Tim Roth, Tin Star
But Tim Roth as Jim Worth makes up for it big time. He slips back into alcoholism with ease. When setbacks occur he takes to the drink, in a local dive, with the gusto of the true man of liquor. Waking up in a strange bed with an otherwise unknown woman happens with regularity. His wife and daughter cant help him but continually forgive him. Family loyalty drives the plot in all directions. 

Slowly you realise it’s the unresolved guilt from his past, the cause of his exile and, in a prodigious episode nine of the ten that constitute the first series, we get a flashback to his past as an undercover cop in Northern Ireland and the double life he led.

By episode ten Jim Worth is now back to being Jack Devlin and is intent on turning the tables on those from his past who have come to take revenge on him. The end, in the snow on top of a mountain, seems to suggest wipeout of all concerned. But there is more to come.

The background is quite meticulous – a small town, an oil company building a new plant, the head of security (a near-Mabuse like evil genius) brooking no opposition while the female head of PR unearths dark secrets and spend the series changing from as a rather well-drawn bad girl into at least a good-bad girl.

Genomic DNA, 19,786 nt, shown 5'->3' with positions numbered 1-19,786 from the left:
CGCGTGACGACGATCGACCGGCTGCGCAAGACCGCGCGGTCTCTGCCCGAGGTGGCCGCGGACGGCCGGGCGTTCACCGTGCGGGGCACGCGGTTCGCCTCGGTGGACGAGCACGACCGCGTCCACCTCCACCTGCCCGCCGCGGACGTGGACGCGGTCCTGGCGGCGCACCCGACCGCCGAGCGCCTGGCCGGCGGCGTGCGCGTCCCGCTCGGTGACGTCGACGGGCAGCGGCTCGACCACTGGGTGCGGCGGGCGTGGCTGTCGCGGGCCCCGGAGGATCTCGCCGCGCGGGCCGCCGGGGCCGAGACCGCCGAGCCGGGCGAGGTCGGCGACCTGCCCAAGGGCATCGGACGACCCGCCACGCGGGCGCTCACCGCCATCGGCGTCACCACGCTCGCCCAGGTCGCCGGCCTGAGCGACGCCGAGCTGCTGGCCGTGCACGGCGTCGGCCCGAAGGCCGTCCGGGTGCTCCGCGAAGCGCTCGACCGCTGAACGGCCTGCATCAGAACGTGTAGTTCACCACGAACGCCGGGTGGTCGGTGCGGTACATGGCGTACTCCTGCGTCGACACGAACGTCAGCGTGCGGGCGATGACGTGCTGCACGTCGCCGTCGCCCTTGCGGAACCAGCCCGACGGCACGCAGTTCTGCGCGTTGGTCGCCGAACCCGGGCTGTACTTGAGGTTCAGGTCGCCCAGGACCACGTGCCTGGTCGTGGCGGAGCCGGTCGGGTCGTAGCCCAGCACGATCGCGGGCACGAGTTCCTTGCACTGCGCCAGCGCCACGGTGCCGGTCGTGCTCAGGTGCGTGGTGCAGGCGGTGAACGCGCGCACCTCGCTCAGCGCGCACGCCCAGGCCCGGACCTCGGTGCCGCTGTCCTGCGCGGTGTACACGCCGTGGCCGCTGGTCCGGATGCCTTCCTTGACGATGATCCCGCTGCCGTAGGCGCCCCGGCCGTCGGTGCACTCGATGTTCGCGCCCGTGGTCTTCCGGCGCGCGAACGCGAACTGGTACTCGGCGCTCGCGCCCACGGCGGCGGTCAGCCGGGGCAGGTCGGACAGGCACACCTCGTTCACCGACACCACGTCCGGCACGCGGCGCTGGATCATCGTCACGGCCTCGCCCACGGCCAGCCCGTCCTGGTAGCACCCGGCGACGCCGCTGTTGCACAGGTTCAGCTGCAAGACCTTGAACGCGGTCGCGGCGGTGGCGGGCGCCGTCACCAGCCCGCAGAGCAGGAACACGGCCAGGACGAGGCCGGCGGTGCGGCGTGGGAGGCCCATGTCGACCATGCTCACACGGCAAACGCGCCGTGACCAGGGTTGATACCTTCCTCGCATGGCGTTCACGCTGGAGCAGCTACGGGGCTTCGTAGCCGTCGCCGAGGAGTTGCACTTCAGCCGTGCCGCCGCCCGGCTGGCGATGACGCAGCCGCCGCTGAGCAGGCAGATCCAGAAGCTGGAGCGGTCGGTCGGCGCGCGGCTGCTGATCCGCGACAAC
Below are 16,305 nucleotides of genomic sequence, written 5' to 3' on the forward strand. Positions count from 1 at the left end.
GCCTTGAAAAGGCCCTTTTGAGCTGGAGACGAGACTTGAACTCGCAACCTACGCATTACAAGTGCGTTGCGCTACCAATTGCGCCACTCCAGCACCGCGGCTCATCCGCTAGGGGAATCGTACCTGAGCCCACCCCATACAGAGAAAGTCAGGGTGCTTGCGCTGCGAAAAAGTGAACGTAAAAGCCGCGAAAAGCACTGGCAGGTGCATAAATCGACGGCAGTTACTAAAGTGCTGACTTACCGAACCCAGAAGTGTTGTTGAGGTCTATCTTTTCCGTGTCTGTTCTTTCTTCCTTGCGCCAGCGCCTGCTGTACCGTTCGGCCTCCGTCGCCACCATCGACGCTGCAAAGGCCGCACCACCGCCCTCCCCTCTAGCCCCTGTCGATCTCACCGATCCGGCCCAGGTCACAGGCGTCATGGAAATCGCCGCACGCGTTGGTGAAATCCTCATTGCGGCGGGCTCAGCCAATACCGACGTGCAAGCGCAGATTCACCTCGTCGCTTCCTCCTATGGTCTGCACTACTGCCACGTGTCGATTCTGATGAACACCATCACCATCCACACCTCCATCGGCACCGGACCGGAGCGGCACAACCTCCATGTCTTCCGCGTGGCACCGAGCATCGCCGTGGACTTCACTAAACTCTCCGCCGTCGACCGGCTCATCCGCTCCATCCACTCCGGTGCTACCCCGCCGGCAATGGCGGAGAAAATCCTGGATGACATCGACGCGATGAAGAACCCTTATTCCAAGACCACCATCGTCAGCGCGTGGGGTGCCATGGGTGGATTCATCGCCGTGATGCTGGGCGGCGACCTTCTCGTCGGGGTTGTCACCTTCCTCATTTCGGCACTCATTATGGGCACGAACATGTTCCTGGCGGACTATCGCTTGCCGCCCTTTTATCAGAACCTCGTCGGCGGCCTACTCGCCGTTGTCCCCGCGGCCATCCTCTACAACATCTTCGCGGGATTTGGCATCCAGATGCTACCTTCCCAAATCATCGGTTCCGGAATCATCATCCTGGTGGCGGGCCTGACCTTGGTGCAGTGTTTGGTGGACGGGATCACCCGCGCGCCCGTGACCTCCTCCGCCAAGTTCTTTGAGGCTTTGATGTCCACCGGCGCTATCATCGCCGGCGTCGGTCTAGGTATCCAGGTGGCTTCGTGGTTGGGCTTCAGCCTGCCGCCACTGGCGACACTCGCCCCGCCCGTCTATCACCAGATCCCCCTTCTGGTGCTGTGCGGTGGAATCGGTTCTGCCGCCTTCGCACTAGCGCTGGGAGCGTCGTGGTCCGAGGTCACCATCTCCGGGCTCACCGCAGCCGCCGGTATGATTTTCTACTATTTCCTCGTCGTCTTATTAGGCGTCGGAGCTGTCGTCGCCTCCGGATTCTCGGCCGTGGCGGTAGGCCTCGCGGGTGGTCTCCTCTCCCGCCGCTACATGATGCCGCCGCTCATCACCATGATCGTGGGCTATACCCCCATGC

But ultimately no one does psychopathy like Tim Roth – no one can do drug and alcohol fuelled violence with such intensity and the final most violent act, with the billiard balls inside a sock, is truly shocking. And when it comes to his turn to take a belting, no one quite copes with such stoicism. One episode is of such intensity it comes with a special censorship warning. That's almost a tribute in itself to Roth’s intense portrayal of a man taking refuge in alcohol to assuage his guilty secrets. Quite impressive. Roll on S2.

Thursday 14 November 2019

John Baxter's Adventures in the Movie Trade (6) - REX LIPTON. FORGOTTEN BUT NOT GONE.

Americans were not so common in Australia during the nineteen-sixties that one was likely to meet them often, but once I joined the Australian Commonwealth Film Unit, they seemed to be everywhere.